Thanks again for a great post that gave validation to thoughts running through my mind as I sat redefining where I stood on this whole social media issue. I wish you all the best in your continued social media journeys! 🙂

  16. Stay tuned, Rosie. I’m currently working on my book that addresses online marketing and social media from an entirely different perspective. It most definitely comes down to who we are and our authenticity. Rosie, you touch upon an important point when you mention you tried different things that just weren’t you. You GET it! 🙂 There are no hard and fast rules when it comes to social media. It boils down to your comfort level and what works for you — not Joe or Jane Social Media User down the street.

    That’s the point I try to get across to my clients. I work with book authors and writers, and before I even start marketing their book, I ask them: Who are you? How will people resonate with YOU as author/writer? What’s your story? My philosophy is that the person is JUST as important (if not more) than the actual product.

    Suzanne, as writers we need more information to help us become successful (which goes beyond just the craft of writing). I agree – Karen always share great insight and information.

    Wonderful discussion. I appreciate everyone’s comments and feedback and a big thanks to Karen for my “guest spot” on her blog this week.

    • Thanks, Therese. Your book should be good from the looks of this post! Sometimes we just “know” something won’t work for us, but sometimes, in this changing world, we just have to learn by trial and error what fits our distinct personality. I like your approach. 🙂

  17. The issue discussed in this post is exactly why I love you Karen! I had a hunch from the very beginning that ‘integrity’ was your thing and time after time you have proved that right, and re-enforced and supported my resolve to draw a line in the sand too.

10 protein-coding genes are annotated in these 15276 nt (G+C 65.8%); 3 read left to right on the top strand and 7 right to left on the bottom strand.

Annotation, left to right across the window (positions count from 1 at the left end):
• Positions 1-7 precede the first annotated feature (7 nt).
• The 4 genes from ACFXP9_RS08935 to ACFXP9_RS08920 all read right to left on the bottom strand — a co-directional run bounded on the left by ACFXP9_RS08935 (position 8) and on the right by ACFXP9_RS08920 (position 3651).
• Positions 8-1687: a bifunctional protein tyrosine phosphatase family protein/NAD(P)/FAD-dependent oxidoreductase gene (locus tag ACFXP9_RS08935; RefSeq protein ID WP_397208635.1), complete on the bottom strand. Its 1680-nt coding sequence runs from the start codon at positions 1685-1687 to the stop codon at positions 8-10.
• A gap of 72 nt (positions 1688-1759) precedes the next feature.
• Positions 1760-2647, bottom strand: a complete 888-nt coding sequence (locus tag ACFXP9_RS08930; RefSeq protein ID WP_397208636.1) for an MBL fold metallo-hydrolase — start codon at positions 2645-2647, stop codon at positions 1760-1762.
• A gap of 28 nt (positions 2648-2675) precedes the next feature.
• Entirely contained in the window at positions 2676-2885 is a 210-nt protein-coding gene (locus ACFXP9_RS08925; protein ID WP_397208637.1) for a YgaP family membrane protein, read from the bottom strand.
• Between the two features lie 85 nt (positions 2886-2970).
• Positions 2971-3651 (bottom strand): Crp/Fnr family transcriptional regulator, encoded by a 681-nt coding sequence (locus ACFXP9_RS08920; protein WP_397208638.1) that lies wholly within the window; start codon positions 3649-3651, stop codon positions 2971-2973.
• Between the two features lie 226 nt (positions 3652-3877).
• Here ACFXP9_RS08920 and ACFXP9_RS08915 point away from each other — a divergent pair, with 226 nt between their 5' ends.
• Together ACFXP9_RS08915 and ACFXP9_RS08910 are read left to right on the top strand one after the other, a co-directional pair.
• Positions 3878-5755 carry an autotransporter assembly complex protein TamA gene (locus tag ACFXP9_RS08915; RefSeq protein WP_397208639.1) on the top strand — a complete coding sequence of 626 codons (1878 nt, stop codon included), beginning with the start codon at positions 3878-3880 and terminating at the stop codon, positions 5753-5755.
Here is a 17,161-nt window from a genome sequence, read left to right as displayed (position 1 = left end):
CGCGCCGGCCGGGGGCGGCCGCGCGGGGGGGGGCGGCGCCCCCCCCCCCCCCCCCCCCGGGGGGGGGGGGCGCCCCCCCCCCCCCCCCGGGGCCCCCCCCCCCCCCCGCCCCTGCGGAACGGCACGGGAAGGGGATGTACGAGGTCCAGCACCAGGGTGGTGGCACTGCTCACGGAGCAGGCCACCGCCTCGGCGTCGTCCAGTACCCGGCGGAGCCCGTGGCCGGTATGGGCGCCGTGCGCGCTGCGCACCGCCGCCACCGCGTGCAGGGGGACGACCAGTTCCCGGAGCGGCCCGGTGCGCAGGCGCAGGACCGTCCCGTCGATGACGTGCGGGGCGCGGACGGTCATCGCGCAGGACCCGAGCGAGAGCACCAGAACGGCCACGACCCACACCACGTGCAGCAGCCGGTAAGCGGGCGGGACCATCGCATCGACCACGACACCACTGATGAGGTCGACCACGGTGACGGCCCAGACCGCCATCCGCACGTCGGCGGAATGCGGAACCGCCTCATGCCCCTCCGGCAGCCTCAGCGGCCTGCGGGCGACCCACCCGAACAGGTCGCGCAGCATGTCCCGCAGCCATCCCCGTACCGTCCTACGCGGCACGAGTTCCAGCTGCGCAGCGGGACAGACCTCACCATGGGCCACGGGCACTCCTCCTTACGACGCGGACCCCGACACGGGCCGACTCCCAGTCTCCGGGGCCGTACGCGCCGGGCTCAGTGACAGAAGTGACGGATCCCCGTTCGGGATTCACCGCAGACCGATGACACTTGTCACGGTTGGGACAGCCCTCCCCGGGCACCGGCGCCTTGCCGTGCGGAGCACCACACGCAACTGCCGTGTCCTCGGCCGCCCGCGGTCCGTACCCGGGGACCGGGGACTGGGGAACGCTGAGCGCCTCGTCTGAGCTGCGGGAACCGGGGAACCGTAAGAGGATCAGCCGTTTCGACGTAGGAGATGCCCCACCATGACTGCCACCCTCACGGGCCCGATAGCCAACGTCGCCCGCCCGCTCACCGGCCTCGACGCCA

It’s so easy to get side-tracked by the numbers game and begin to feel that’s what you should be chasing, even when in your heart you know it’s not the right way.
    Karen, you help me maintain my line in the sand and give me the confidence to stand my ‘literary’ ground 🙂 Thank you for your integrity, honesty and for being completely genuine 100% of the time.

  18. Great post, Karen and Therese! The nicey part of me wants to be everybody’s friend, but there have been some books I’ve read by friends, and I love the friend to pieces, but I can’t say the same for that particular book. So, I won’t. (However, I won’t trash them on my blog or GoodReads, either. I’ll just ignore the book.) I think whether you’re a grouch who hates everything and everyone, or Miss Sunshine-and-Light who loves everything and everyone, those kinds of all-or-nothing attitudes don’t do anything as far as establishing a genuine connection with people, IMO.

  19. I’d like to be nice all the time and like everything everybody writes, but that would not be the truth. I work the same way…if I don’t like a book, blog, article, I just don’t mention it.

  20. Karen,
    Great post, and so true. I try to follow or connect with people who have similar interests, just as in real life.

  21. Connecting with people who have similar interests, yes! Absolutely.

  22. Pingback: Integrity in Social Media « Writing to Marketing

  23. Pingback: Trading favors and your integrity | Karen S. Elliott's Blog